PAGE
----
Joseph Theodore Kingsley Jr., was born in Pittsburgh, Pa., in 1916. He later moved to Washington, D. C., and graduated from Western High School in 1934. In the fall of that year, he entered Millard Preparatory School. In 1935 he received a congressional appointment to the U.S. Military Academy, graduating in 1939. Second Lieutenant Kingsley's first assignment was that of student officer at the primary training school, Love Field, Dallas, Texas. In December 1939 he moved to Randolph Field, Texas, for basic training and graduated in June 1940 at Kelly Field as a pilot. Lieutenant Kingsley's next assignment was at Langley Field, Va., where he was assigned to the 41st Reconnaissance Squadron. It was here that he first became associated with General Curtis LeMay, who was then a captain and the operations officer of the squadron.

In June 1941 he was ordered to the Command and General Staff School, Fort Leavenworth, Kan., to attend the fourth special course of instruction. Upon graduation, he returned to Langley Field and was assigned to the 49th Bombardment Squadron, commanded by Major A.V.P. Anderson.

At the outbreak of World War II, Lieutenant Kingsley was enroute in his B-17 for duty in Newfoundland. The squadron was diverted to Spokane, Wash., and put on immediate antisubmarine patrol in the Pacific. He was then ordered to Mitchel Field for duty with the newly formed Antisubmarine Command at 90 Church Street, New York City.

In March 1942 he was promoted to captain and in August of the same year to the grade of major. In December, he was transferred to Charleston, S.C., to command the 16th Antisubmarine Squadron, patrolling the coastal area in B-25 type aircraft. In September 1943, he was assigned as Director of Personnel & Training, Mobile Air Service Command, Brookley Field, Ala. He was promoted to lieutenant colonel in November of that year. While in this capacity, Lieutenant Colonel Kingsley was given the responsibility to train and equip six floating air depot units. In August l944, he was given command of the 1st Aircraft Repair Unit (Floating) and departed for the Pacific in October. This was a novel command for an Air Force officer in that he was in command of a liberty ship manned by Merchant Marines, guarded by a Navy gun crew, and staffed with 325 Air Corps enlisted men of highly technical skills. The mission of this unit was to do depot level repair for the B-29s operating out of Guam and Tinian. The ship was equipped with a 40 by 70 foot flight deck for use by two helicopters. These were the first helicopters used in the Pacific during the war.

In May 1945 he was promoted to full colonel and, along with his unit, was transferred to Okinawa. He was awarded the Bronze Star for his efforts with this unit. Upon the cessation of hostilities, he was assigned to the 8th Air Force (later designated the First Air Division), eventually becoming the deputy chief of staff, materiel.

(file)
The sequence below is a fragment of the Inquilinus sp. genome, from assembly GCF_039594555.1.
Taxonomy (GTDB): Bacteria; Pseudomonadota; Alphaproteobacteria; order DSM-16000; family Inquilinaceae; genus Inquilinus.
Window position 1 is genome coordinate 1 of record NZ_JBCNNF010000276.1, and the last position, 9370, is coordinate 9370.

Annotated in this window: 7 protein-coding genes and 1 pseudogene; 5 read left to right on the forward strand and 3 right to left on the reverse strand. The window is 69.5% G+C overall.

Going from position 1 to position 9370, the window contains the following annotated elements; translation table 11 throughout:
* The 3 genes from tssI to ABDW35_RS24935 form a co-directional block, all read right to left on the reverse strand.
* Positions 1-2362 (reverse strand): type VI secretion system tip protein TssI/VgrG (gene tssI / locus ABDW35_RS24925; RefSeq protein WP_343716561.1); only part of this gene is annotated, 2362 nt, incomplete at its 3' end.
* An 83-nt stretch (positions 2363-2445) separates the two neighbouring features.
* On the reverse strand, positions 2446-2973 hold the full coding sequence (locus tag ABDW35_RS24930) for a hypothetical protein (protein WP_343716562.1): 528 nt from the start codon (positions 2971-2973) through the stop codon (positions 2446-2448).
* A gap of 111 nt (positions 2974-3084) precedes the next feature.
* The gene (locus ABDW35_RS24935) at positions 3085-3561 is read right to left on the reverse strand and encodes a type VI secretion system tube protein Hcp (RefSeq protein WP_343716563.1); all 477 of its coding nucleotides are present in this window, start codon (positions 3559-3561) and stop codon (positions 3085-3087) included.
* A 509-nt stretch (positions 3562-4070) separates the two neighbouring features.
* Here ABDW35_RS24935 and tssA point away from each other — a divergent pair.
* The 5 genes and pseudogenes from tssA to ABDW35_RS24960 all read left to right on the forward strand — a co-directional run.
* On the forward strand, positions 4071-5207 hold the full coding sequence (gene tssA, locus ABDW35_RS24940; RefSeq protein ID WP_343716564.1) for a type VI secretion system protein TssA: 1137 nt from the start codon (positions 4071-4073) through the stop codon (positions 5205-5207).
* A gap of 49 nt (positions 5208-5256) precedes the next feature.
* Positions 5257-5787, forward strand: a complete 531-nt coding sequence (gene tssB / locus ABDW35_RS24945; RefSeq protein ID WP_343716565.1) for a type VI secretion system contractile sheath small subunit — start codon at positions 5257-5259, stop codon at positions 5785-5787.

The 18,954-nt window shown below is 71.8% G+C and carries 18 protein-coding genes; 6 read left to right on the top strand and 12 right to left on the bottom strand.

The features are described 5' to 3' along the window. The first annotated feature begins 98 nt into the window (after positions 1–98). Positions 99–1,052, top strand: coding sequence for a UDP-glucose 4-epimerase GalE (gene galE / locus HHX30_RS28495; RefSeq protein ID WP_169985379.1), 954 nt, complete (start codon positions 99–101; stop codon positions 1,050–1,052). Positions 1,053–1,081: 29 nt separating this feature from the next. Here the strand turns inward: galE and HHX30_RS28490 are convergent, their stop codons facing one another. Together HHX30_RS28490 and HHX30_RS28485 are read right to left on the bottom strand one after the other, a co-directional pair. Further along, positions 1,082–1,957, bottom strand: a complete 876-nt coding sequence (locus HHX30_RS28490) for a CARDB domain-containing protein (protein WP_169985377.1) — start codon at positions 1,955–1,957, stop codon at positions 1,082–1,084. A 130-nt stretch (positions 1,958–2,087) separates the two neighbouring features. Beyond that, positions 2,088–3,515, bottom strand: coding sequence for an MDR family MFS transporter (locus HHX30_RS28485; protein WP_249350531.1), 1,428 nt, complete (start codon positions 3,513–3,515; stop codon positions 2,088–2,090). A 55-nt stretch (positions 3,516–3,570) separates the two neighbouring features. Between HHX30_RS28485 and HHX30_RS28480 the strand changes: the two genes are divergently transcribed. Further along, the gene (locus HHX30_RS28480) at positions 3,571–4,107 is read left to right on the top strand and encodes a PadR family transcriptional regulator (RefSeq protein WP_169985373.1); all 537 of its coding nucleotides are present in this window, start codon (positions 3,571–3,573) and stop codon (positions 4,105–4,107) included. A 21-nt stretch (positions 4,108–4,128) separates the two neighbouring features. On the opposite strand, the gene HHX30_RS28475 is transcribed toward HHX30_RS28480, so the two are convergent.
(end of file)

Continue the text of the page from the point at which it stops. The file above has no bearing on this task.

He returned to the United States in November 1946 and was assigned to the War Department General Staff as chief programmer of the Research and Development Division. In 1948 he was assigned to the Munitions Board as secretary of the Aircraft Committee under Major General Patrick Timberlake. In August 1950 he attended the Armed Forces Staff College at Norfolk, Va., graduating in February 1951.

He was then assigned as the A-4 of the Air Section of the MAAG at Ankara, Turkey. He returned to the United States in May 1953 and was assigned to the Air Materiel Command as deputy chief of the MDAP Office. In April 1954 he was assigned as executive to the commander, Headquarters AMC.

In August 1955 he was ordered to the Industrial College of the Armed Forces, graduating in June 1956.

He was then ordered to Headquarters AMC to become the first chief of staff of the Air Materiel Command.

In February 1958 he attended the Advanced Management Program at Harvard University, graduating In May of that year. In November of 1958 he was promoted to brigadier general.

In January 1960 he was assigned to the Office of the Secretary of the Air Force for duty as deputy director for legislative liaison. In August 1961 he was reassigned to Headquarters U.S. Air Force for duty as assistant for mutual security under the deputy chief of staff, systems and logistics. In this capacity, he was responsible for the Air Force portion of the Military Assistance Program worldwide, and also served as the U.S. Air Force member on the Inter-American Defense Board, the Joint Brazil U.S. Defense Commission, and the Joint Mexican - U. S. Defense Commission.

In July 1963 he was reassigned to the Office of the Joint Chiefs of Staff as the special assistant to the director, Joint Staff, for Military Assistance Affairs. As the special assistant for military assistance affairs he is charged with the preparation of plans, policies, implementing directives and reports for the Joint Chiefs of Staff on matters pertaining to the Military Assistance Program worldwide.

(Current as of November 1964)